Brandon Strader

OCR monetizing mixes on YouTube

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16 minutes ago, Patrick Burns said:

If the terms were your main concern, you can disregard my responses. I mistakenly gathered that you were concerned about being unfairly involved in something new or risky, which were the concerns I was addressing.

Naw, that's why I asked (very rudely, and I apologize) if you had listened to what I said, because I had previously affirmed that what OCR is doing now is the same as what it has always done.

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This is how I feel about the "situation":

I was initially opposed to the idea of YouTube monetization, because, as Chimpazilla stated, it feels like specific mixes are making money for OCR instead of the community. It doesn't feel like OCR itself is generating the revenue (like they do with ads on their site), but rather that the artists are generating revenue for them. 

The other point I have/had is that these ads feel much more intrusive and lessen the experience of listening to mixes - which is a bad thing obviously. Zircon asked the question before if we thought ads on the side/bottom were any different that pre-play ads, and I think it would make a big difference. At least for me it would, because you can let people enjoy the mixes the same as before.

However, if the last option isn't really viable then, after reading the discussion, I'm on board with OCR. We are always inherently against change, because we know and trust what was before. Even though it's pointed out that legally and ethically the YouTube plan isn't really different, it's new and different from what we know. But the situation is different as well: if OCR wants to be assured of having a stable and constant revenue stream, things like this are necessary now (since the forum ads don't cut it anymore, as has been stated).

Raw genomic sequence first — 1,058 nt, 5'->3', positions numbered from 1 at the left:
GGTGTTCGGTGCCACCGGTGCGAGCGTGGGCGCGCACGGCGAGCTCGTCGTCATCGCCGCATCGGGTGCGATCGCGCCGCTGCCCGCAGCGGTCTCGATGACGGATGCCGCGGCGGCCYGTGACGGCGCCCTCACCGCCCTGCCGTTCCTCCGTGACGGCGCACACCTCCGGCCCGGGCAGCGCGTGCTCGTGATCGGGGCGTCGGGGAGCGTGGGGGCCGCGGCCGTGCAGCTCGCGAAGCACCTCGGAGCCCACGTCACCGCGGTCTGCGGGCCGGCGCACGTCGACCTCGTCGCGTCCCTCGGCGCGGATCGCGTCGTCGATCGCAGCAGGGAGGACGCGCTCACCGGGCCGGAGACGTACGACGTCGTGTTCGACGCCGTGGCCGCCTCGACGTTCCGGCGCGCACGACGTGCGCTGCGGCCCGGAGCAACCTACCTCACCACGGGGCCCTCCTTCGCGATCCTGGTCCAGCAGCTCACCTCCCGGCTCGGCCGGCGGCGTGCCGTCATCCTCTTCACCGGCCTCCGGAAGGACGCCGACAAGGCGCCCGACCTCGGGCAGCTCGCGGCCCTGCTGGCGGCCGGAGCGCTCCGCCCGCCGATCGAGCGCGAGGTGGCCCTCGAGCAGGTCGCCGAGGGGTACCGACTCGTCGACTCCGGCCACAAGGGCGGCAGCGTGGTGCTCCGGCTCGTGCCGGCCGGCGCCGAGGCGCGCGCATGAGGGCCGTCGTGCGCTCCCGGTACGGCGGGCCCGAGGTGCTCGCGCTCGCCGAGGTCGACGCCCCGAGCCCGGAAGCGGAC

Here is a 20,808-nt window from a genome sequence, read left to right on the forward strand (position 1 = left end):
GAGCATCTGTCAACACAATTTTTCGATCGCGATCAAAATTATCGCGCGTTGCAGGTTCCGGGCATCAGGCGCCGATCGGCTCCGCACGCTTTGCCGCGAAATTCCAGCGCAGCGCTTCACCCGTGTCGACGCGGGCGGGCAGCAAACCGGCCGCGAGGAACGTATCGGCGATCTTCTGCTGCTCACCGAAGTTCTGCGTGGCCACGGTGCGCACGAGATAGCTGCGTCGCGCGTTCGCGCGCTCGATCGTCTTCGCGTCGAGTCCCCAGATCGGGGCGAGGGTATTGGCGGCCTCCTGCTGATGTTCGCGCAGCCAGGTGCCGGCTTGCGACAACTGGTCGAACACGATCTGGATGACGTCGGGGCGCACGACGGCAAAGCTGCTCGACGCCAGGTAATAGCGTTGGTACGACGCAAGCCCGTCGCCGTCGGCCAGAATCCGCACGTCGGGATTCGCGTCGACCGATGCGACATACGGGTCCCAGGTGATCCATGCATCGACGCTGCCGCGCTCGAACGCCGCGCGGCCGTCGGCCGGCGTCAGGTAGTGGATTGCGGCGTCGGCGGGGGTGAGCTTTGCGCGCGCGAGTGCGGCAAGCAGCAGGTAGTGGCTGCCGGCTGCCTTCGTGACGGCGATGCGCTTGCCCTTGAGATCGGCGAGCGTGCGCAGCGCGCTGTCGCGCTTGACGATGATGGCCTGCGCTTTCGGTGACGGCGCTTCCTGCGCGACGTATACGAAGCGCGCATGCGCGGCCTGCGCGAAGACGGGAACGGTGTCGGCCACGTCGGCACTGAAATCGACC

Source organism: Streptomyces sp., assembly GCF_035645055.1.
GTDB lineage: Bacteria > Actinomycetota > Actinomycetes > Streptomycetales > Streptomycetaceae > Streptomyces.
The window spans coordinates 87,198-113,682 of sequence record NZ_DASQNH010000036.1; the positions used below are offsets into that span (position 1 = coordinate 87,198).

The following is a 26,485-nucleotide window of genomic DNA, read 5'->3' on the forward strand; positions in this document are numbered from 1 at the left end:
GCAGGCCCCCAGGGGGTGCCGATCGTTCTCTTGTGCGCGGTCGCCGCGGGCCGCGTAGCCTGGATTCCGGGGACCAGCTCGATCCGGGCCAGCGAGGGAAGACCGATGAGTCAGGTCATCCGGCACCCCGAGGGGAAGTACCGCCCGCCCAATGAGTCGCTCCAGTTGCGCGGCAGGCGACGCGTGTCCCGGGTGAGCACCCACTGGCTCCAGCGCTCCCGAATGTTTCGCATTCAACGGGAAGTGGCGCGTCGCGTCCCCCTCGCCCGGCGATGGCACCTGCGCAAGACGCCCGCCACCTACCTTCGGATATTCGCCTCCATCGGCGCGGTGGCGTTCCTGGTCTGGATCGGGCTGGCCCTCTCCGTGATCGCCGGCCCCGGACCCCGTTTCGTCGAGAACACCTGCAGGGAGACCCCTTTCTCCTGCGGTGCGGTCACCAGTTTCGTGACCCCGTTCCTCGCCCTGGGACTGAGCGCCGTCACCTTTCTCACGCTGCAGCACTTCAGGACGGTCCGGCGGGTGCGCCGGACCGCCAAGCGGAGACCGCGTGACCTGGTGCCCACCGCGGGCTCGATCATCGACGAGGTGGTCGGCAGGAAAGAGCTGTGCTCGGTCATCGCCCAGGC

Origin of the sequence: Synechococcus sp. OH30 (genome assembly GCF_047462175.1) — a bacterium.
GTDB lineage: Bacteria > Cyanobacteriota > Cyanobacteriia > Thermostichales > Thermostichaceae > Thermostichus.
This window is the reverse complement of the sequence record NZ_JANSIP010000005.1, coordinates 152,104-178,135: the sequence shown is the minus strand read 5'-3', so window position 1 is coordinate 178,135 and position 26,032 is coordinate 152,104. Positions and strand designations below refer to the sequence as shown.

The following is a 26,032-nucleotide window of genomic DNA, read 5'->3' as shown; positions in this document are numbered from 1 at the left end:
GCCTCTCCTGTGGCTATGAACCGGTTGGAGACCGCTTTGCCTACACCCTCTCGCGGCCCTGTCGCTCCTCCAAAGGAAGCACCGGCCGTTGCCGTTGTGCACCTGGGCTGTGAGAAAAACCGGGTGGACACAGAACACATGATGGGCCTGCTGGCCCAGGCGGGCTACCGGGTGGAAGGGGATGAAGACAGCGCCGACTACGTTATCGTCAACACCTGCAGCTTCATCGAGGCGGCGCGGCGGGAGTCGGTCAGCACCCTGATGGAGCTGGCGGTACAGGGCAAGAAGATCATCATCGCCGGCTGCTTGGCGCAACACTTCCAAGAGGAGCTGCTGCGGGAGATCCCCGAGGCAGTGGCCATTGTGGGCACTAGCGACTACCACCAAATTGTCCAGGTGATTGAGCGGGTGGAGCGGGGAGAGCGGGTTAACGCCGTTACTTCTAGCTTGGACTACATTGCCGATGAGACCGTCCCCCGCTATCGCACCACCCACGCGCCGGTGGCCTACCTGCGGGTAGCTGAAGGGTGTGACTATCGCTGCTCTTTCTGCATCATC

To go even further: I hope OCR is looking towards generating even more revenue, so it can grow even further. The bigger the site/network grows, the more it can show off our awesome mixes and visit events. I mean, the whole point of the Patron deal was to help OCR grow, so why are people opposites to the fact that the revenue is more than the costs now? As long as it's used to help grow OCR, I think it's great

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Here's the main question that everyone's avoiding:

Why are you remixing video game music?

Honestly, the only valid answer to this should be: to honor great melodies, games and composers, and to make people who also like those melodies, games or composers a bit happier, while learning new things about making music in the process.

Sure, people may not always like what you're doing, but there are some people who will like it. And those few people who like it are what makes doing remixes worth it.

So, if somebody is making a little bit of money off my music, which is then used to help my music get to more people who may like it, I won't have any problem with that.

 

Nobody here except for ocremix itself should be concerned with any legal issues. Your songs won't disappear if ocremix gets shut down. Your songs are already on millions of computers all over the world. Drink some tea and stop bitching.

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Hmm, that might be a fair question for staff to reflect on. Why have the remixers to date made their remixes? Was it because they love the music and making it, or because they someday wanted staff to go behind their back and decide to start making money from it without telling or asking anyone? Fair question Ivan. 

You say nobody but OCR should worry about legal issues, but the content policy clearly pushes liability onto the remixer. As such we have a duty to have this discussion, and you dismissing it as bitching is doing everyone, including yourself, a disservice. 

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11 hours ago, IForgotMyPassword said:

Every post I've seen by him in the past six months (or longer) has been him trying to stir up controversy.

He's always been like this, don't worry about it. It's not a recent development. :< The first step to having a productive conversation on OCR is to ignore Brandon. :-)